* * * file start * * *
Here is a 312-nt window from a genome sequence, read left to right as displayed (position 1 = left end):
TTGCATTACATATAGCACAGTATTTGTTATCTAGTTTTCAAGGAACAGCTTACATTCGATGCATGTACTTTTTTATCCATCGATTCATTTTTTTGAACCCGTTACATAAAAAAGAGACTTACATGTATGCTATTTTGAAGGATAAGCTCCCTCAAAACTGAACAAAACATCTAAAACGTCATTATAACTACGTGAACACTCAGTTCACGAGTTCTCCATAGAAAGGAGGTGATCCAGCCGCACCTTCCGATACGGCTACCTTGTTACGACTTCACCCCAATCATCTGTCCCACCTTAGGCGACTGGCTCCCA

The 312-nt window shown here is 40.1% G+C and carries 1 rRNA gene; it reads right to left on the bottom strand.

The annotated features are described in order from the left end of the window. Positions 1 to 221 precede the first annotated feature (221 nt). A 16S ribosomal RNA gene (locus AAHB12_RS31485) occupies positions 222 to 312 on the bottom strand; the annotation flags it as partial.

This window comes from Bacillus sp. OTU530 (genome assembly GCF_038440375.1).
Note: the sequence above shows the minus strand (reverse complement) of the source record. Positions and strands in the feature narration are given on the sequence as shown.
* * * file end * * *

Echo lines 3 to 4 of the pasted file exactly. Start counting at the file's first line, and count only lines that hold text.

The 312-nt window shown here is 40.1% G+C and carries 1 rRNA gene; it reads right to left on the bottom strand.

The annotated features are described in order from the left end of the window. Positions 1 to 221 precede the first annotated feature (221 nt). A 16S ribosomal RNA gene (locus AAHB12_RS31485) occupies positions 222 to 312 on the bottom strand; the annotation flags it as partial.